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5.49 How can I alleviate the limitations of the Linux console?

If possible, we recommend running Emacs inside fbterm, when in a Linux console. This brings the Linux console on par with most terminal emulators under X. To do this, install fbterm, for example with the package manager of your GNU/Linux distribution, and execute the command

$ fbterm

This will create a sample configuration file ~/.fbtermrc in your home directory. Edit that file and change the options font-names and font-size if necessary. For the former, you can choose one or more of the lines in the output of the following command, separated by commas:

$ fc-list :spacing=mono family | sed 's/ /\\ /g'

Note that you can fine-tune the appearance of the fonts by adding attribute-value pairs, separated by colons, after each font name. For example,

font-names=DejaVu\ Sans\ Mono:style=bold:antialias=false

selects the bold style of the DejaVu Sans Mono font, and disables anti-aliasing.

You can now start Emacs inside fbterm with the command

$ fbterm -- env TERM=fbterm emacs

In some versions of fbterm, setting TERM to ‘fbterm’ can be omitted. To check whether it is needed, start Emacs inside fbterm with the command

$ fbterm -- emacs

and type M-x list-colors-display. If only 8 colors are displayed, it is necessary; if 256 colors are displayed, it isn’t.

You may want to add an alias for that command in your shell configuration file. For example, if you use Bash, you can add the following line to your ~/.bashrc file:

alias emacs="fbterm -- env TERM=fbterm emacs"

or, if you use Emacs both in the Linux console and under X:

[[ "$(tty)" =~ "/dev/tty" ]] && alias emacs="fbterm -- env TERM=fbterm emacs"

The fbterm terminal emulator may define a number of key bindings for its own use, some of which conflict with those that Emacs uses. Execute the following two commands as root to ensure that fbterm does not define these key bindings:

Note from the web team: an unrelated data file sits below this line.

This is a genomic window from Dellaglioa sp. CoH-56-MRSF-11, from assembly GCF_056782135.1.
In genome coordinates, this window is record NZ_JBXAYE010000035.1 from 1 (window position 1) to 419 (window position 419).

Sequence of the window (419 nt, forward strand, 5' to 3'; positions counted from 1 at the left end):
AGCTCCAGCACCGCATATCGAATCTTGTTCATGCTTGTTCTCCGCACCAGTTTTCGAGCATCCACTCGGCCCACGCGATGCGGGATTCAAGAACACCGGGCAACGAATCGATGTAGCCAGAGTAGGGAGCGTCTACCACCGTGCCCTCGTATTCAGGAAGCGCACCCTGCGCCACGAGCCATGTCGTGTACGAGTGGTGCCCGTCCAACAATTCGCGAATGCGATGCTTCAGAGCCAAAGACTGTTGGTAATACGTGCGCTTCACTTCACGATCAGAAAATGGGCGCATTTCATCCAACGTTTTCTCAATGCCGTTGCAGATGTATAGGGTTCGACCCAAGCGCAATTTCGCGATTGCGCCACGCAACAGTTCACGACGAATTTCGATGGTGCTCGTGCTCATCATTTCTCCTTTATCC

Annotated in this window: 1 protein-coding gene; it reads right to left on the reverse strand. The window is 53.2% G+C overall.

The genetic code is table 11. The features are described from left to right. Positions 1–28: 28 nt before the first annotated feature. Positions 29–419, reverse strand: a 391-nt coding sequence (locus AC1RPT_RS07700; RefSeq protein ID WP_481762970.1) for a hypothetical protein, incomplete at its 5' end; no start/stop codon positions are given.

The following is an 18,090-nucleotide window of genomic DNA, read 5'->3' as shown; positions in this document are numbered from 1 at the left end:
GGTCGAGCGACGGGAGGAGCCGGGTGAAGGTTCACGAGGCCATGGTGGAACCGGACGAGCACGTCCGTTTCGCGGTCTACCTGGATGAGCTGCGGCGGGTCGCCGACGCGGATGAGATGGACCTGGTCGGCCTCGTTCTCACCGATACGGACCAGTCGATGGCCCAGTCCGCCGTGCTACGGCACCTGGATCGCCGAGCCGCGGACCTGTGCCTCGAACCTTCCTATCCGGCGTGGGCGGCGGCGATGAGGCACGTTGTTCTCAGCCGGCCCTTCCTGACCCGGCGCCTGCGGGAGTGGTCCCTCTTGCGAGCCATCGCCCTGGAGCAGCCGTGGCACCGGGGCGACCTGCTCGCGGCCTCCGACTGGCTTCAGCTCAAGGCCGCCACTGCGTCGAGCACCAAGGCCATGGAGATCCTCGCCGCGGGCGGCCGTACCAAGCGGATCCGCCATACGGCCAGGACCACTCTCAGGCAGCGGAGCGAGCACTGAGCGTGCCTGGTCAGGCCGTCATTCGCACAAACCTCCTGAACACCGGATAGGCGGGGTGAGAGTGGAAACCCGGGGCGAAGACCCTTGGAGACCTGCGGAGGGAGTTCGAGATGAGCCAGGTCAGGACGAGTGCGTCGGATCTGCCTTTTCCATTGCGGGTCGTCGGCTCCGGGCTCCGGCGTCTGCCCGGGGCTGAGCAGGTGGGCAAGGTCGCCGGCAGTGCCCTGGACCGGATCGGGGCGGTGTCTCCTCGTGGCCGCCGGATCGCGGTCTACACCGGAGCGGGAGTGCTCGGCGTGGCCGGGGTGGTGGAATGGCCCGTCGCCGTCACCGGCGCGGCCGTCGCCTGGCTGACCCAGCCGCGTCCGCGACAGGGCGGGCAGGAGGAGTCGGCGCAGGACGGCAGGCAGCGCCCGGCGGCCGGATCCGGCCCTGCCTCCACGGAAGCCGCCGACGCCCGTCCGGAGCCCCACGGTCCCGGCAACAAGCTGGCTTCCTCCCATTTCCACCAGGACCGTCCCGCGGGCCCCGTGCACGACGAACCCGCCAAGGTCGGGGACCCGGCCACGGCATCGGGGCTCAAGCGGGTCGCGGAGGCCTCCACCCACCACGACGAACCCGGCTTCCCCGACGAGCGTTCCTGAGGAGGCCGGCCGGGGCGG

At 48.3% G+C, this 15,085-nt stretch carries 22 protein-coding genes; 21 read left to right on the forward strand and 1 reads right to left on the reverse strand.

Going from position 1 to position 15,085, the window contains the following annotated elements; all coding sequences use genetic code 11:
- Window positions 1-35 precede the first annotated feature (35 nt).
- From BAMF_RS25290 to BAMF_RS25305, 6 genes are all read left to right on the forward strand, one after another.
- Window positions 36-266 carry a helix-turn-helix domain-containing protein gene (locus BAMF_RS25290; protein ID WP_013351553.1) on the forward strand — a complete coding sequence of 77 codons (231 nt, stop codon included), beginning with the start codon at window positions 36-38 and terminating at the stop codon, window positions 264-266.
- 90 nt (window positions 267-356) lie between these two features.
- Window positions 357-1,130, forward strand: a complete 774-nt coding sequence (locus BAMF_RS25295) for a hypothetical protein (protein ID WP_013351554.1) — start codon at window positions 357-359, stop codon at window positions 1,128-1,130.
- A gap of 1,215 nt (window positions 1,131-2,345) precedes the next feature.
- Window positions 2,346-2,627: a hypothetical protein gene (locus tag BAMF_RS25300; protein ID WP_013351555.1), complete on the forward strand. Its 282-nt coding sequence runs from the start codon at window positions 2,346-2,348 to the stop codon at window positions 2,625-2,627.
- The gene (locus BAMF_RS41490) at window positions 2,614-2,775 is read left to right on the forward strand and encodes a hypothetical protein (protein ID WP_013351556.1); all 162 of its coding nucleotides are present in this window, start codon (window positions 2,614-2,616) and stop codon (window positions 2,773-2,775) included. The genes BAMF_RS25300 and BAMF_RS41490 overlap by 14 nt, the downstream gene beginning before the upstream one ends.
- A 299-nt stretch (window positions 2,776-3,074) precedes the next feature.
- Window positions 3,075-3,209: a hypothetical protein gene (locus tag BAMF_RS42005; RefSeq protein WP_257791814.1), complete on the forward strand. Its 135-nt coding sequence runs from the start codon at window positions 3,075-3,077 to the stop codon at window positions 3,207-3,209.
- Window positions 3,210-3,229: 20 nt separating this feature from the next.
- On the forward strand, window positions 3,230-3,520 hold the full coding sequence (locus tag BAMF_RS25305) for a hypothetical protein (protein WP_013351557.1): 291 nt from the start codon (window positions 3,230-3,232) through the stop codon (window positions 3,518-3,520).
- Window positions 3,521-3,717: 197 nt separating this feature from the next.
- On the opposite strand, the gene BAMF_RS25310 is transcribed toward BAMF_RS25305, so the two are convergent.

# chmod a-s `which fbterm`
# setcap cap_sys_tty_config=-ep `which fbterm`

If you use Emacs as root, the above is not enough however, because the root user has all privileges. You can use the following command to start Emacs inside fbterm as root while ensuring that fbterm does not define any key bindings for its own use:

# capsh --drop=cap_sys_tty_config -- -c "fbterm -- env TERM=fbterm emacs"

Again you may want to add a shortcut for that command in the shell configuration file of the root user. In this case however, it is not possible to use an alias, because the command line arguments passed to Emacs need to be inserted in the string at the end of the command. A wrapper script or a function can be used to do that. For example, if you use Bash, you can add the following function in the root user ~/.bashrc file:

function emacs ()
  CMD="fbterm -- env TERM=fbterm emacs "
  for ARG in "$@"
    CMD="$CMD '$ARG' "
  capsh --drop=cap_sys_tty_config -- -c "$CMD"

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